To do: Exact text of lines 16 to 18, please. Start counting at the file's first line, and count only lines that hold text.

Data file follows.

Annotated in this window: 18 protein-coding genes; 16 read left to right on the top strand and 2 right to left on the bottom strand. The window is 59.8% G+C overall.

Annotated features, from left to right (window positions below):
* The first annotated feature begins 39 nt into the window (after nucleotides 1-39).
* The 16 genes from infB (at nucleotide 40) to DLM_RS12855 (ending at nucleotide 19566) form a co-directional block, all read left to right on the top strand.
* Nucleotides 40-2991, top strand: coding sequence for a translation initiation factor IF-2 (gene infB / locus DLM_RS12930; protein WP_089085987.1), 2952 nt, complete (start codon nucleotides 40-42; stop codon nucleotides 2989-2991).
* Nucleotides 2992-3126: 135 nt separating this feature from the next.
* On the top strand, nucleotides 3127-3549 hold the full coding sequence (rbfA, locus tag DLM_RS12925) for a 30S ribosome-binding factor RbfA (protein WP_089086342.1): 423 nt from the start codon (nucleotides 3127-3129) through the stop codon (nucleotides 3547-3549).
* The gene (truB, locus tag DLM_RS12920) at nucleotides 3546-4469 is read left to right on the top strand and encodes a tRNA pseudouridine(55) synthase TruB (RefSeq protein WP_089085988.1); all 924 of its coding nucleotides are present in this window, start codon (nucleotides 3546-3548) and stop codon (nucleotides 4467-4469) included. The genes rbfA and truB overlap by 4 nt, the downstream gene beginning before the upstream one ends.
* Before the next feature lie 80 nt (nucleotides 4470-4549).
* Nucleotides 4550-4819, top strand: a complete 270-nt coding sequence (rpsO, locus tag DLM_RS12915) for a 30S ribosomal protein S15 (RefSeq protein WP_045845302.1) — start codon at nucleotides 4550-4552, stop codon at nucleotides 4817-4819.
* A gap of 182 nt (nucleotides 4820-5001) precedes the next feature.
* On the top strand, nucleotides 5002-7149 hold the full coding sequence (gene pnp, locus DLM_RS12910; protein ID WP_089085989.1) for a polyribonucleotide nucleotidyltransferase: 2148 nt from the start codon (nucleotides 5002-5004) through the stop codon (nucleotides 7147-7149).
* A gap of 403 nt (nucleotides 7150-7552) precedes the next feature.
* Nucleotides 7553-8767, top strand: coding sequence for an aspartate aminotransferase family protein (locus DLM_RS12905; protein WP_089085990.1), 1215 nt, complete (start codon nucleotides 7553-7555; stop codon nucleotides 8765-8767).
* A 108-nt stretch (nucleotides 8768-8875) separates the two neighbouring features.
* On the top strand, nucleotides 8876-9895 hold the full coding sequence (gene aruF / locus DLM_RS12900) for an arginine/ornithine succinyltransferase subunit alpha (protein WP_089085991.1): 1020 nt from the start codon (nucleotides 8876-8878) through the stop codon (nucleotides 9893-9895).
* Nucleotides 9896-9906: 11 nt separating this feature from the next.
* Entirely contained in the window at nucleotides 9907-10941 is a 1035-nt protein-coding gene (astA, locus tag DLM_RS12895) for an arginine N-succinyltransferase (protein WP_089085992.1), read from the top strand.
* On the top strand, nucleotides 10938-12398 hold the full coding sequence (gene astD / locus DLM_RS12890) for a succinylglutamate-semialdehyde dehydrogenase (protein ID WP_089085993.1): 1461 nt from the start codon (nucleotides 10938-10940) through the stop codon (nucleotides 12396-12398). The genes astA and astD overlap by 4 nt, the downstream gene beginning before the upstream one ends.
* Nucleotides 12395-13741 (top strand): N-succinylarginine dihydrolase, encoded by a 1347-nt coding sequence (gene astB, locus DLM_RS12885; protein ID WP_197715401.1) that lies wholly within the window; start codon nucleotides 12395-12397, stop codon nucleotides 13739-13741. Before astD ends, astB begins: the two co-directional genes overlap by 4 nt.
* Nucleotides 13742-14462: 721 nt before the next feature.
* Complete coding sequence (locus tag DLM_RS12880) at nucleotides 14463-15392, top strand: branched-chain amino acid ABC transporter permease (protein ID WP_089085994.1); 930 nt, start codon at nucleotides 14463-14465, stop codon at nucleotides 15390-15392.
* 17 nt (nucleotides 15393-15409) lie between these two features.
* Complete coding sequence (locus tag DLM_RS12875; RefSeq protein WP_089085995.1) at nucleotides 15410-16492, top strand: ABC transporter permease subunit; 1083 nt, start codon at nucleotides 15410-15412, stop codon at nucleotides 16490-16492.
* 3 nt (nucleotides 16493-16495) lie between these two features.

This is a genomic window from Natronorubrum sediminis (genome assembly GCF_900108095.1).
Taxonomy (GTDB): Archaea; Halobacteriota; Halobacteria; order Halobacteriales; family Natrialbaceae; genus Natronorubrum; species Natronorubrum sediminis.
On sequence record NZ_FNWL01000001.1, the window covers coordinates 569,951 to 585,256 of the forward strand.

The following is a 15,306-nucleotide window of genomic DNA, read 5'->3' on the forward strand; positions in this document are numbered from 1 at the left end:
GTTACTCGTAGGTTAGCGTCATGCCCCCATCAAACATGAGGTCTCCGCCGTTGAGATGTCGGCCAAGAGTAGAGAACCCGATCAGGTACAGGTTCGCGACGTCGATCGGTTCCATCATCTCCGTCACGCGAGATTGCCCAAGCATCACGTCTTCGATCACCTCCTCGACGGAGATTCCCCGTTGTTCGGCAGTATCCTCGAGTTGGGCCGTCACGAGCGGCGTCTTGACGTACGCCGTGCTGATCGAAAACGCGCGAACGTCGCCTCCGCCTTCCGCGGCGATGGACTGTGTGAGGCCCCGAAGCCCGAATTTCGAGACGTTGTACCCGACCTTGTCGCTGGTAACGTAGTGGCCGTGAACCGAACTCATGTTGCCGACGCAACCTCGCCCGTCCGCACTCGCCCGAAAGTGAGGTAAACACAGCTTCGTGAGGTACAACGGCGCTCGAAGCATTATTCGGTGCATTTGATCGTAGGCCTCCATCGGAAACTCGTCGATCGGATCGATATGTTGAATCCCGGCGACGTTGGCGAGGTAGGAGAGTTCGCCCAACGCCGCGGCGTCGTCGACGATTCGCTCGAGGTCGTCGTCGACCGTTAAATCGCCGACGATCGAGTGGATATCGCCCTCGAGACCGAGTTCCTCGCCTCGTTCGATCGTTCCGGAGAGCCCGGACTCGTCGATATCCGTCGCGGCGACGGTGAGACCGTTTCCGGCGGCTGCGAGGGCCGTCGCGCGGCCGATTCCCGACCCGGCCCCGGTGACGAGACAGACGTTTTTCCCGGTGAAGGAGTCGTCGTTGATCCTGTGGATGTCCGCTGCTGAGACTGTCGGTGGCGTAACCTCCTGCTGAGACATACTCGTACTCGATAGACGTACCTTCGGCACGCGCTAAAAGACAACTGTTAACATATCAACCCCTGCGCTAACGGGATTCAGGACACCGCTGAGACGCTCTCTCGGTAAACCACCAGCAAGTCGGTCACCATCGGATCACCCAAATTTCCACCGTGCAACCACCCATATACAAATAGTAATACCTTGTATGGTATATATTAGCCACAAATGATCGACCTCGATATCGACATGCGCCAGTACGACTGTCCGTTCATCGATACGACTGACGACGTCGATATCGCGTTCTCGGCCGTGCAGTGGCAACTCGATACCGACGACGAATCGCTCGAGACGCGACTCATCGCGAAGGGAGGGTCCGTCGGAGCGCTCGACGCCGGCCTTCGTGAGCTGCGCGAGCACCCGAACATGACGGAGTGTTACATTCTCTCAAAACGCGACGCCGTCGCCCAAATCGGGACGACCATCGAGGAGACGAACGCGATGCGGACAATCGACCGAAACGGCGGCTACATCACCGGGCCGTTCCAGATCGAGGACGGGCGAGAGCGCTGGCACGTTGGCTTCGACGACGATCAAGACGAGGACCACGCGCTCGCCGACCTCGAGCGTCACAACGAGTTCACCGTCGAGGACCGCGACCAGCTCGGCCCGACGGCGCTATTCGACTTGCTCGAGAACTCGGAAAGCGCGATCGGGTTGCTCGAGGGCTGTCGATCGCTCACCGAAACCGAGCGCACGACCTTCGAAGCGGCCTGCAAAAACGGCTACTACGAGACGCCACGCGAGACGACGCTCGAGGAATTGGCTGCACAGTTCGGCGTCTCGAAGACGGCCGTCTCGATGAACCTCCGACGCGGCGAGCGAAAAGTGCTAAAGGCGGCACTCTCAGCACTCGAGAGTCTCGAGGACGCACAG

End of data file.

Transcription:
* On the top strand, nucleotides 8876-9895 hold the full coding sequence (gene aruF / locus DLM_RS12900) for an arginine/ornithine succinyltransferase subunit alpha (protein WP_089085991.1): 1020 nt from the start codon (nucleotides 8876-8878) through the stop codon (nucleotides 9893-9895).
* Nucleotides 9896-9906: 11 nt separating this feature from the next.
* Entirely contained in the window at nucleotides 9907-10941 is a 1035-nt protein-coding gene (astA, locus tag DLM_RS12895) for an arginine N-succinyltransferase (protein WP_089085992.1), read from the top strand.